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   RE: [xml-dev] NMTOKENS: good or evil?

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Uche, Michael,

Thanks a lot for your comments.

Well, we will consider using NMTOKENS in some cases, and will recommend exslt
functions, XSLT 2.0 and XPath 2.0 for their manipulation.

We will certainly use this feature for "power" features of IPTC standards only,
as an alternative to the specification of repeatable elements, where the values
of the attribute act as qualifiers of the element content: users (news
providers) with basic needs will therefore not have to process NMTOKENS. 

It is still bizarre that a native feature of xml has so little support in first
generation xml tools, and forces users to manipulate strings "by hand". But ...
xml is a young technology.

Laurent Le Meur
IPTC NewsML2 Architecture WP chair

> -----Message d'origine-----
> De : Uche Ogbuji [mailto:uche.ogbuji@fourthought.com]
> Envoyé : dimanche 19 février 2006 17:04
> À : Laurent Le Meur
> Cc : newsml-2@yahoogroups.com; xml-dev@lists.xml.org
> Objet : Re: [xml-dev] NMTOKENS: good or evil?
> Laurent Le Meur wrote:
> > The IPTC NewsML2 Working Group (www.iptc.org/dev) has tried to avoid
> > drafting its specification.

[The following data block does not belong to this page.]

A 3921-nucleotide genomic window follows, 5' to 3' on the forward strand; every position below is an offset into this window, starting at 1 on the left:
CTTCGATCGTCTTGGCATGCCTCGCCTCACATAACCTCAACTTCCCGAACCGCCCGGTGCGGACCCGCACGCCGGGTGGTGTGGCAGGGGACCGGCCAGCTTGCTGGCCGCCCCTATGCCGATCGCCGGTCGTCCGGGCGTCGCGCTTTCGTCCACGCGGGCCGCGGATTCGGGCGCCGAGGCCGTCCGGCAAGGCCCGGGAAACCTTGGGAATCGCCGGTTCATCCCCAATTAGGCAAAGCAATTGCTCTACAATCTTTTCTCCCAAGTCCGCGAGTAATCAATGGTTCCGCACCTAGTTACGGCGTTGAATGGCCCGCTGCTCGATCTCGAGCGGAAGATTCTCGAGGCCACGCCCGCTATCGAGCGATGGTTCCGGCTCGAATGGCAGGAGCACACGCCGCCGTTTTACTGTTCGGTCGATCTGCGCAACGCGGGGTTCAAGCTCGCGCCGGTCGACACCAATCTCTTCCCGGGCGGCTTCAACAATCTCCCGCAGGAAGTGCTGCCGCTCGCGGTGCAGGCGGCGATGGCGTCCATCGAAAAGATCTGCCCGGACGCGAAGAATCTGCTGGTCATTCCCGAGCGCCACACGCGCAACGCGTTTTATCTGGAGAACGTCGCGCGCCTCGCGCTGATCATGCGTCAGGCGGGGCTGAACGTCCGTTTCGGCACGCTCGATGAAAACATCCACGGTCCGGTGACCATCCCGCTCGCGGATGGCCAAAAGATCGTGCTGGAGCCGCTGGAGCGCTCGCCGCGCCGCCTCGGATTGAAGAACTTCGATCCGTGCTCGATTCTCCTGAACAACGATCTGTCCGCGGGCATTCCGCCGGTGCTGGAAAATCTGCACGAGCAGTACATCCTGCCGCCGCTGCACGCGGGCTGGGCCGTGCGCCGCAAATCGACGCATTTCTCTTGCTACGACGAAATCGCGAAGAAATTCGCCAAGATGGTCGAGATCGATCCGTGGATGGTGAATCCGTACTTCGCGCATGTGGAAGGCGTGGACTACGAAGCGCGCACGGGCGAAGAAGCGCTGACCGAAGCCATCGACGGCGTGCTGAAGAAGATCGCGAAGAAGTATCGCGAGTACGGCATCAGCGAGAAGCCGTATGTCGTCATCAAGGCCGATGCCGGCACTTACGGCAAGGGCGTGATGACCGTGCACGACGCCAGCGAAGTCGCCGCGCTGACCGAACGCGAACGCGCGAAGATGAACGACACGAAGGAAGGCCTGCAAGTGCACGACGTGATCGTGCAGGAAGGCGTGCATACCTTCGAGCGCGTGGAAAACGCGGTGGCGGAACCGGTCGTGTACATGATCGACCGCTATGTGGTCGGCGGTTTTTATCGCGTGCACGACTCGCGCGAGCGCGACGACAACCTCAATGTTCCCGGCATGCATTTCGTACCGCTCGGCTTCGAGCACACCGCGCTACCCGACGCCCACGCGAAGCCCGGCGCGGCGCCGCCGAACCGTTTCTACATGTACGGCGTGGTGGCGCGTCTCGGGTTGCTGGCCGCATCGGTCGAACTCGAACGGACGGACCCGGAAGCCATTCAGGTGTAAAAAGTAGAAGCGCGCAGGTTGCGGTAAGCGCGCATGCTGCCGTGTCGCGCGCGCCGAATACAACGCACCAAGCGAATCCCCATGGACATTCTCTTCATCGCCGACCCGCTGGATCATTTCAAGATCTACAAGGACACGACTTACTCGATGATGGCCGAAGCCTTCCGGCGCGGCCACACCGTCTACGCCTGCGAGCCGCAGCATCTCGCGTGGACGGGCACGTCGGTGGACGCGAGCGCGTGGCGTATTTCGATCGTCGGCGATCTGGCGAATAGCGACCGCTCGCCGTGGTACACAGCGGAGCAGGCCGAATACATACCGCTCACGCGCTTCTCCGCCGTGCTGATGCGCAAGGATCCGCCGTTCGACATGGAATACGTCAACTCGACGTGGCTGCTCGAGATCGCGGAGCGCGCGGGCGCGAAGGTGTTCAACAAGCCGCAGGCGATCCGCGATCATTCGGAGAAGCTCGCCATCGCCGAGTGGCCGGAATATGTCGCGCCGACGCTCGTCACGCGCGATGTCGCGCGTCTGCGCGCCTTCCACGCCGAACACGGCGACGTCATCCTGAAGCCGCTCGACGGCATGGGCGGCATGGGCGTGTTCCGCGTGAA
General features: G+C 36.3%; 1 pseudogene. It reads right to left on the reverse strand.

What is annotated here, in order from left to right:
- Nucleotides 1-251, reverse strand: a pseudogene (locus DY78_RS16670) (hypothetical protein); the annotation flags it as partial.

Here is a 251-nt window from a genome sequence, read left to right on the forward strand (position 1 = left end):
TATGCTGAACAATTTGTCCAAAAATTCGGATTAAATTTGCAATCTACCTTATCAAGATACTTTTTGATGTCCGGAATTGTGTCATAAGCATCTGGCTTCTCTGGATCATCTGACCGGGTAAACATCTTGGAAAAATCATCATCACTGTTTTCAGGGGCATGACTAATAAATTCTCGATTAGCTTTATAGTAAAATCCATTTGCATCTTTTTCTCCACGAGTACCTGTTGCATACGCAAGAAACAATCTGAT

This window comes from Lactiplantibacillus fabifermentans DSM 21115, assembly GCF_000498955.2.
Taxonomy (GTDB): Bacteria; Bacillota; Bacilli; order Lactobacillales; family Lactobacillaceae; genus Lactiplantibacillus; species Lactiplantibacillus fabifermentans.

> >
> >
> > The reason is that using a list of space-separated values is not really
> > conformant to “the XML way” (it is à priori sensible to have a sub-element
> for
> > each enumerated value). And that we don’t know about an easy way to process
> them
> > using XSLT, XPATH or DOM for example. The problem seems rooted in XML
> parsers
> > themselves, which usually treat them as strings (and not as collections of
> > tokens) [1].
> >
> Forget DOM ;-) OK just kidding, but surely almost any language that
> would be hosting a DOM has string ops that would make handling NMTOKENS
> trivial. As for XPath and XSLT, don't forget EXSLT
> http://www.exslt.org/
> The string module functions split() and tokenize() make it easy to
> handle NMTOKENS values. The string module has very good support in
> popular XSLT processors.
> So NMTOKENS are neither good nor evil. They just are. And they are
> *very* far from the toughest nut to crack in XML.
> --
> Uche Ogbuji                               Fourthought, Inc.
> http://uche.ogbuji.net                    http://fourthought.com
> http://copia.ogbuji.net                   http://4Suite.org
> Articles: http://uche.ogbuji.net/tech/publications/


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